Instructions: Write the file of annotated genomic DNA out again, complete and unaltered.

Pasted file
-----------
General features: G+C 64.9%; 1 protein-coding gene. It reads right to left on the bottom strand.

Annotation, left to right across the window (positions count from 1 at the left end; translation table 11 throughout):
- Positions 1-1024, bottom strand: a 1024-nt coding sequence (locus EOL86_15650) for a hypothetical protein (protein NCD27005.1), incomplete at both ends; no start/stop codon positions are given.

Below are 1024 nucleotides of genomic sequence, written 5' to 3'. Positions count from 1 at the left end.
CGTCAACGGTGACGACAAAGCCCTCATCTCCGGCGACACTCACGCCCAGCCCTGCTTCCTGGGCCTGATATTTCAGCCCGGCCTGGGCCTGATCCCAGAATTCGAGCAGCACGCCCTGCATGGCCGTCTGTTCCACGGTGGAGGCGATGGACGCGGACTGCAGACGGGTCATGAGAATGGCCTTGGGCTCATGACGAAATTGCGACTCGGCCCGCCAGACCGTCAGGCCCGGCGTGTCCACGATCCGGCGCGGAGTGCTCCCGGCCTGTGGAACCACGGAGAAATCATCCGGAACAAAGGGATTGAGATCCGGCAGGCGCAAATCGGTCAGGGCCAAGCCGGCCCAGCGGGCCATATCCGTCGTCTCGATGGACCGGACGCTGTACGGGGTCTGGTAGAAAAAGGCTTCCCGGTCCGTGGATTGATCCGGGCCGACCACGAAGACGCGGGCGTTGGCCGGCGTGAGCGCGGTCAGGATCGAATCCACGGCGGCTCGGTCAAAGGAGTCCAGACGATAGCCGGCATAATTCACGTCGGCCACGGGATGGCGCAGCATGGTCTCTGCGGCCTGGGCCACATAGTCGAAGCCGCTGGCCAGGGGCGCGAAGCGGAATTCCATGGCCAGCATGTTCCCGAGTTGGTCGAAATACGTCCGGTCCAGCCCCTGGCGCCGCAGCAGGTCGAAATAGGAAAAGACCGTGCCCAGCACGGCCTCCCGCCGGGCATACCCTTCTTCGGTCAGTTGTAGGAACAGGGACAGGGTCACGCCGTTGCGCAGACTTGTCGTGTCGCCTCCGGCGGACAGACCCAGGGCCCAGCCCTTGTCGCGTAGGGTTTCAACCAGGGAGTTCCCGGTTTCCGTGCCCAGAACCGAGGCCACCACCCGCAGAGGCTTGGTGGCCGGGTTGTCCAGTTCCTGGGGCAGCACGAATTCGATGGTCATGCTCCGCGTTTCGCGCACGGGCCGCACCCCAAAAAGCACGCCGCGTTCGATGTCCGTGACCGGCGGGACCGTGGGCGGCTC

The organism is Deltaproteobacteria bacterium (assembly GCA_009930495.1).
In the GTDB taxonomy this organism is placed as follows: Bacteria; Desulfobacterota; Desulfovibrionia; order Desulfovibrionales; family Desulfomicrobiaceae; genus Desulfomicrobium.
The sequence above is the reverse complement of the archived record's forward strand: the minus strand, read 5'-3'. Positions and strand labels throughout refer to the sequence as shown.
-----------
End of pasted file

General features: G+C 64.9%; 1 protein-coding gene. It reads right to left on the bottom strand.

Annotation, left to right across the window (positions count from 1 at the left end; translation table 11 throughout):
- Positions 1-1024, bottom strand: a 1024-nt coding sequence (locus EOL86_15650) for a hypothetical protein (protein NCD27005.1), incomplete at both ends; no start/stop codon positions are given.

Below are 1024 nucleotides of genomic sequence, written 5' to 3'. Positions count from 1 at the left end.
CGTCAACGGTGACGACAAAGCCCTCATCTCCGGCGACACTCACGCCCAGCCCTGCTTCCTGGGCCTGATATTTCAGCCCGGCCTGGGCCTGATCCCAGAATTCGAGCAGCACGCCCTGCATGGCCGTCTGTTCCACGGTGGAGGCGATGGACGCGGACTGCAGACGGGTCATGAGAATGGCCTTGGGCTCATGACGAAATTGCGACTCGGCCCGCCAGACCGTCAGGCCCGGCGTGTCCACGATCCGGCGCGGAGTGCTCCCGGCCTGTGGAACCACGGAGAAATCATCCGGAACAAAGGGATTGAGATCCGGCAGGCGCAAATCGGTCAGGGCCAAGCCGGCCCAGCGGGCCATATCCGTCGTCTCGATGGACCGGACGCTGTACGGGGTCTGGTAGAAAAAGGCTTCCCGGTCCGTGGATTGATCCGGGCCGACCACGAAGACGCGGGCGTTGGCCGGCGTGAGCGCGGTCAGGATCGAATCCACGGCGGCTCGGTCAAAGGAGTCCAGACGATAGCCGGCATAATTCACGTCGGCCACGGGATGGCGCAGCATGGTCTCTGCGGCCTGGGCCACATAGTCGAAGCCGCTGGCCAGGGGCGCGAAGCGGAATTCCATGGCCAGCATGTTCCCGAGTTGGTCGAAATACGTCCGGTCCAGCCCCTGGCGCCGCAGCAGGTCGAAATAGGAAAAGACCGTGCCCAGCACGGCCTCCCGCCGGGCATACCCTTCTTCGGTCAGTTGTAGGAACAGGGACAGGGTCACGCCGTTGCGCAGACTTGTCGTGTCGCCTCCGGCGGACAGACCCAGGGCCCAGCCCTTGTCGCGTAGGGTTTCAACCAGGGAGTTCCCGGTTTCCGTGCCCAGAACCGAGGCCACCACCCGCAGAGGCTTGGTGGCCGGGTTGTCCAGTTCCTGGGGCAGCACGAATTCGATGGTCATGCTCCGCGTTTCGCGCACGGGCCGCACCCCAAAAAGCACGCCGCGTTCGATGTCCGTGACCGGCGGGACCGTGGGCGGCTC

The organism is Deltaproteobacteria bacterium (assembly GCA_009930495.1).
In the GTDB taxonomy this organism is placed as follows: Bacteria; Desulfobacterota; Desulfovibrionia; order Desulfovibrionales; family Desulfomicrobiaceae; genus Desulfomicrobium.
The sequence above is the reverse complement of the archived record's forward strand: the minus strand, read 5'-3'. Positions and strand labels throughout refer to the sequence as shown.